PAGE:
This research paper is a direct continuation from the research paper Culture / Feedback. Where that paper deals with the large scale proposal that visual culture is the direct result of the undirected daily activities of the co-creators of the visual culture, this paper proposes the need for epistemologies in graphic design to replace historiographic models of best practice.
The work is based on Alvin Goldman's social epistemology; his 'Weak' 'W-knowledge'; which act as guiding frameworks to daily decision making.
In common with the previous work it also contrasts the fluidity of systems models with the rigid positions imposed by historic and heuristic practice.
The paper looked at similar domain specific epistemologies (Karl Popper's 'Falsifiability') for guidance on the form of the rules set.
After considering the positions defined by Habermass and Dennett (that meaning must be created by the recipient of a communication before it can be interpreted by the author of a communication) the paper proposes that an epistemological starting point should be 'fitness for purpose', with purpose being defined on a case by case basis by the visual cultural stakeholders in any design.
The paper was presented as part of the design philosophy strand at the IASDR 2009 – Seoul (International Association of Societies of Design Research) conference.
The Graphic Communication Handbook
Although this book (commissioned by Routledge) was intended to be primarily educational the publishers were extremely supportive of the notion to explicitly connect research and theoretical material to allow the reader (both student and working professional) to see why practice might be 'good practice' and where the values of 'good' arise in the system.
As such the book was devised to be built around a core of industrially validated practice (e.g. drawing for ideation, or print design defined by production ecosystem), with this practice unpacked to show how these practice positions are evolved and defined through the agency of cultural, social and technical systems. In this aim the book connects with the author's ongoing research program.
The book allowed the author to work with practitioners (e.g Ken Garland and Johnny Hardstaff), socialigists (Steven Seidman), theoreticians (Malcolm Barnard) and design researchers (Gui Bonsiepe, Van der Waarde). This mix of viewpoints forms a kind of action research with the terms of the debate being formed by stakeholders in the debate. The book includes a new essay, written for the book, by Ken Garland.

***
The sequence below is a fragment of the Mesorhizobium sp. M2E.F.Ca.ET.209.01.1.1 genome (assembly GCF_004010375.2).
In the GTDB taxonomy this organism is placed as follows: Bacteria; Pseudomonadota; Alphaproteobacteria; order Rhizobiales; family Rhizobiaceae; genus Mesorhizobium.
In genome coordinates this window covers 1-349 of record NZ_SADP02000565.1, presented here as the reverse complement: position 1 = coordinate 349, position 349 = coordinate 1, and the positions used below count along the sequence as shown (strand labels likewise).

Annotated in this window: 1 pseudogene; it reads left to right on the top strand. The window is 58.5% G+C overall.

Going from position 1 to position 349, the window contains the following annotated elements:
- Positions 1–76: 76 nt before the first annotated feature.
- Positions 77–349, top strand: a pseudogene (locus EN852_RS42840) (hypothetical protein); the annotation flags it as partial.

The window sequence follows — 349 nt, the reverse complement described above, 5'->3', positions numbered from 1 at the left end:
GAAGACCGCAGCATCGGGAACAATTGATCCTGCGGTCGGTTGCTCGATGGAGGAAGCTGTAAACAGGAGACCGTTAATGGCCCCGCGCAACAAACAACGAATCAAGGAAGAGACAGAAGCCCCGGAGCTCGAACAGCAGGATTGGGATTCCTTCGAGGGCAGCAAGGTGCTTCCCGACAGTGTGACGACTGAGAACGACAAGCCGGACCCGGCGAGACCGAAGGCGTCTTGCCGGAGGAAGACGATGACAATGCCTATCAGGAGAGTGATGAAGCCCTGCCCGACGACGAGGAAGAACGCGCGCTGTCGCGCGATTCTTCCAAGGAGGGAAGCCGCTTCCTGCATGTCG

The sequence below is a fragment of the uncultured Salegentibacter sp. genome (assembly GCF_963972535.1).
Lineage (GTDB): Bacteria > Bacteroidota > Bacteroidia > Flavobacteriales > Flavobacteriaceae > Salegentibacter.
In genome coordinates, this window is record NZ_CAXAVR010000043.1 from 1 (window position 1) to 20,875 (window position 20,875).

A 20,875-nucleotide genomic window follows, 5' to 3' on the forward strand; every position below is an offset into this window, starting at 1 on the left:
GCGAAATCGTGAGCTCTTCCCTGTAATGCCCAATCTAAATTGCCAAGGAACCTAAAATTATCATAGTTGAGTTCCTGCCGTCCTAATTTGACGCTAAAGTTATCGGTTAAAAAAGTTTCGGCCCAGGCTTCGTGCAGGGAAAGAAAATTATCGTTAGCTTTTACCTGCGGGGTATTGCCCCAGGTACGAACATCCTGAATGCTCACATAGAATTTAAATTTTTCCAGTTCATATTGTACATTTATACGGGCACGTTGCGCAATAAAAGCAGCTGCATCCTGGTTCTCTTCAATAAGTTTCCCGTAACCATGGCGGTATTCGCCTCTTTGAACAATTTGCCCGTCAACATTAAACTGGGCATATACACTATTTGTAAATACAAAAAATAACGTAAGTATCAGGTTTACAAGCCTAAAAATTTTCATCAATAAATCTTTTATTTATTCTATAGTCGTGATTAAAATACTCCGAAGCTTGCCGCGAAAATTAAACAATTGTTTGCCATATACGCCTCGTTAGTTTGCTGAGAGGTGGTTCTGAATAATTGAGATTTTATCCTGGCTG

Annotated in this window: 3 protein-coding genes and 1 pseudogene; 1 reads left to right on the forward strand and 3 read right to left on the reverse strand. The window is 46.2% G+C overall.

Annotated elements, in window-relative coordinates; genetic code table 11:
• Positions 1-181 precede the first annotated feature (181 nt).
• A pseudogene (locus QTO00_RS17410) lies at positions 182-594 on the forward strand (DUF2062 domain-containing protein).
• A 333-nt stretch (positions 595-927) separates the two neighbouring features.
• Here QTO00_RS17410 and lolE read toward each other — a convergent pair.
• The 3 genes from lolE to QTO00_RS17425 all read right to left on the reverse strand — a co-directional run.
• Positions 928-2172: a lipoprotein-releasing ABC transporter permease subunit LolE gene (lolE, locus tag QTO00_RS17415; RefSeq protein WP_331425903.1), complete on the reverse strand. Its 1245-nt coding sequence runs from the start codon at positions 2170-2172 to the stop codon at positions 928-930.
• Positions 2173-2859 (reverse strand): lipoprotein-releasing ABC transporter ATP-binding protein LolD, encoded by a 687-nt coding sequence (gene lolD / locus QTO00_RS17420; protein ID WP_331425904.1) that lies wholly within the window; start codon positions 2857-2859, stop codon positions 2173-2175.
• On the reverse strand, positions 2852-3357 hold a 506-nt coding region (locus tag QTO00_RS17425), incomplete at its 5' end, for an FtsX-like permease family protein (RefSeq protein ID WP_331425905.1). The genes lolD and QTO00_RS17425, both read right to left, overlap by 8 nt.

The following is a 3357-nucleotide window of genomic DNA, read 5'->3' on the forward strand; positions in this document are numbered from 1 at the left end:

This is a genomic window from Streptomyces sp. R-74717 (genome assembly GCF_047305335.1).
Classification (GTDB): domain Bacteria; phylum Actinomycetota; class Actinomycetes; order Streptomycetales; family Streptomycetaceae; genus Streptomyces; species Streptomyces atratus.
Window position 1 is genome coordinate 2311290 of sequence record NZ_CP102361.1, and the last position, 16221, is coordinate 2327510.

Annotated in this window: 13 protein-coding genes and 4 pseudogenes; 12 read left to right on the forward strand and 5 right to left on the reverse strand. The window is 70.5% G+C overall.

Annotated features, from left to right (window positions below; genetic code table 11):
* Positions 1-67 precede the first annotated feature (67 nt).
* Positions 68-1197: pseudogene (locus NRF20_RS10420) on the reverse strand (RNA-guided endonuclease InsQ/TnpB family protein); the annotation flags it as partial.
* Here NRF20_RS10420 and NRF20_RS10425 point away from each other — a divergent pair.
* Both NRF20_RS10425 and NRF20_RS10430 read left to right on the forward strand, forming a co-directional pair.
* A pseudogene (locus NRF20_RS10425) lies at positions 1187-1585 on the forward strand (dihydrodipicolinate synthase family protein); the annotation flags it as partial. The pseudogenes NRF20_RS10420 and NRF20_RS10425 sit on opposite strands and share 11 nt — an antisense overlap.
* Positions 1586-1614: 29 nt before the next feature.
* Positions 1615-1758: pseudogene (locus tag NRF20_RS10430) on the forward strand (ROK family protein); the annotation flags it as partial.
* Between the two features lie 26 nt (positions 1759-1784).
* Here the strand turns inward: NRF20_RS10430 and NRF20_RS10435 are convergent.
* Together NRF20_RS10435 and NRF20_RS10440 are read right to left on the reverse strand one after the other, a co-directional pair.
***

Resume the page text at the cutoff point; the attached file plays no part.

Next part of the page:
The book is available through both physical and electronic formats (Kindle edition)
Three Fields and a Common Practice:
Three views on drawing as a pedagogic tool in universities
The author has a research interest in applied drawing as a design tool (as one of the Directors of the Drawing Research Network, and an Editor of the journal TRACEY). In this paper the author and two colleagues (an illustrator and a textile designer) examine the role of drawing as a pedagogic tool in design education.
It is often implied, by graphicacy researchers, that there is a broad commonality in the nature of drawing for design. This commonality is challenged in the paper through a review of the ways in which three fields (all design disciplines, all external to industrial design) utilise drawing to aid knowledge acquisition, development and evaluation in design practice.
Through a contrast of pedagogic practice,and design drawing research by; Tversky, Goldschmidt, and Schenk, et al; the paper concludes that while there is a deep degree of taxinomic similarity the end applications of the design workflow introduce significant differences on the ground.
The paper is a contribution to the Drawing in the University Today conference 2013.